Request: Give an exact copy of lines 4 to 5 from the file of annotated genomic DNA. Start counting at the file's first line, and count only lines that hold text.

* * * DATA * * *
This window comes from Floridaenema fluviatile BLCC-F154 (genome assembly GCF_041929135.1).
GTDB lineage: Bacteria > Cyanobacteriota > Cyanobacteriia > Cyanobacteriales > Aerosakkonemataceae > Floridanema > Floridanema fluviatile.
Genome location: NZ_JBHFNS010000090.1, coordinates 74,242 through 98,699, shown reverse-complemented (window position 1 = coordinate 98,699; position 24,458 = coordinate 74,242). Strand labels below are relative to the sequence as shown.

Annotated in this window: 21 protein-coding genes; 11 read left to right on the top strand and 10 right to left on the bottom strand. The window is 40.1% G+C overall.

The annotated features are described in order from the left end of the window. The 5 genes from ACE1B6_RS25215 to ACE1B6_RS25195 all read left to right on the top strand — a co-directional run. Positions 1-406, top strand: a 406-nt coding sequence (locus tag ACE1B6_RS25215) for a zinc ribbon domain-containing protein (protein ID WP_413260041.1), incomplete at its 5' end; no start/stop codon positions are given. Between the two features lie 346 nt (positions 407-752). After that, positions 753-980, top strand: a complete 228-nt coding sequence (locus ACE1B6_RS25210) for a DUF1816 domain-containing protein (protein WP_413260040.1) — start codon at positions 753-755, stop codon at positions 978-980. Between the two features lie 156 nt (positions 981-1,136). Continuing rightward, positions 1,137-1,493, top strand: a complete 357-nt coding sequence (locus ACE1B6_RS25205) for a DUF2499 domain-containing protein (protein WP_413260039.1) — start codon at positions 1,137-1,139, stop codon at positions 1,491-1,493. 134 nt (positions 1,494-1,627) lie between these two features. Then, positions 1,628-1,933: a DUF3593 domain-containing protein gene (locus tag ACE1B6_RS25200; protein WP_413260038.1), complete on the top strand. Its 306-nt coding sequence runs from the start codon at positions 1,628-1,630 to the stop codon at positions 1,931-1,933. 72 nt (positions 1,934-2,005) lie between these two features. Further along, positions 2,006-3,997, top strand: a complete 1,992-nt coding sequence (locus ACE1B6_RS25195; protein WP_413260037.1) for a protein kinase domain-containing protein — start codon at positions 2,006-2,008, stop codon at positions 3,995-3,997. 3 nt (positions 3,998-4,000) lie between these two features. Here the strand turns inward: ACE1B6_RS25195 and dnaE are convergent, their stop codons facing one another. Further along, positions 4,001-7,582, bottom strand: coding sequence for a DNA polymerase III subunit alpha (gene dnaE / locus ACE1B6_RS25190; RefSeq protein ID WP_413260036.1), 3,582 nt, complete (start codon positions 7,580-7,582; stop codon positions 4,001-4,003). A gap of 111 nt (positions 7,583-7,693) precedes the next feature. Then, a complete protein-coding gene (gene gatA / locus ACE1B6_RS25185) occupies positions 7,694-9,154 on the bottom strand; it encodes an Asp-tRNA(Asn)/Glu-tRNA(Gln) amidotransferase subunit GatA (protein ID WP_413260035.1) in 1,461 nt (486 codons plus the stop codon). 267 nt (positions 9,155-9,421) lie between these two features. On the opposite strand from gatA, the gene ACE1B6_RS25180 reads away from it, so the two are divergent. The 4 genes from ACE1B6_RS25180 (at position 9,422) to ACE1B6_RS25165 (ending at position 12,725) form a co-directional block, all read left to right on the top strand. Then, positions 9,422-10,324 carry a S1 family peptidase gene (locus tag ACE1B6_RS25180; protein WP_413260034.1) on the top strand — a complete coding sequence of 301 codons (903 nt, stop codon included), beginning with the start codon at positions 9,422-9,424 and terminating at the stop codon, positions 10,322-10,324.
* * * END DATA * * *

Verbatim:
Annotated in this window: 21 protein-coding genes; 11 read left to right on the top strand and 10 right to left on the bottom strand. The window is 40.1% G+C overall.

The annotated features are described in order from the left end of the window. The 5 genes from ACE1B6_RS25215 to ACE1B6_RS25195 all read left to right on the top strand — a co-directional run. Positions 1-406, top strand: a 406-nt coding sequence (locus tag ACE1B6_RS25215) for a zinc ribbon domain-containing protein (protein ID WP_413260041.1), incomplete at its 5' end; no start/stop codon positions are given. Between the two features lie 346 nt (positions 407-752). After that, positions 753-980, top strand: a complete 228-nt coding sequence (locus ACE1B6_RS25210) for a DUF1816 domain-containing protein (protein WP_413260040.1) — start codon at positions 753-755, stop codon at positions 978-980. Between the two features lie 156 nt (positions 981-1,136). Continuing rightward, positions 1,137-1,493, top strand: a complete 357-nt coding sequence (locus ACE1B6_RS25205) for a DUF2499 domain-containing protein (protein WP_413260039.1) — start codon at positions 1,137-1,139, stop codon at positions 1,491-1,493. 134 nt (positions 1,494-1,627) lie between these two features. Then, positions 1,628-1,933: a DUF3593 domain-containing protein gene (locus tag ACE1B6_RS25200; protein WP_413260038.1), complete on the top strand. Its 306-nt coding sequence runs from the start codon at positions 1,628-1,630 to the stop codon at positions 1,931-1,933. 72 nt (positions 1,934-2,005) lie between these two features. Further along, positions 2,006-3,997, top strand: a complete 1,992-nt coding sequence (locus ACE1B6_RS25195; protein WP_413260037.1) for a protein kinase domain-containing protein — start codon at positions 2,006-2,008, stop codon at positions 3,995-3,997. 3 nt (positions 3,998-4,000) lie between these two features. Here the strand turns inward: ACE1B6_RS25195 and dnaE are convergent, their stop codons facing one another. Further along, positions 4,001-7,582, bottom strand: coding sequence for a DNA polymerase III subunit alpha (gene dnaE / locus ACE1B6_RS25190; RefSeq protein ID WP_413260036.1), 3,582 nt, complete (start codon positions 7,580-7,582; stop codon positions 4,001-4,003). A gap of 111 nt (positions 7,583-7,693) precedes the next feature. Then, a complete protein-coding gene (gene gatA / locus ACE1B6_RS25185) occupies positions 7,694-9,154 on the bottom strand; it encodes an Asp-tRNA(Asn)/Glu-tRNA(Gln) amidotransferase subunit GatA (protein ID WP_413260035.1) in 1,461 nt (486 codons plus the stop codon). 267 nt (positions 9,155-9,421) lie between these two features. On the opposite strand from gatA, the gene ACE1B6_RS25180 reads away from it, so the two are divergent. The 4 genes from ACE1B6_RS25180 (at position 9,422) to ACE1B6_RS25165 (ending at position 12,725) form a co-directional block, all read left to right on the top strand. Then, positions 9,422-10,324 carry a S1 family peptidase gene (locus tag ACE1B6_RS25180; protein WP_413260034.1) on the top strand — a complete coding sequence of 301 codons (903 nt, stop codon included), beginning with the start codon at positions 9,422-9,424 and terminating at the stop codon, positions 10,322-10,324.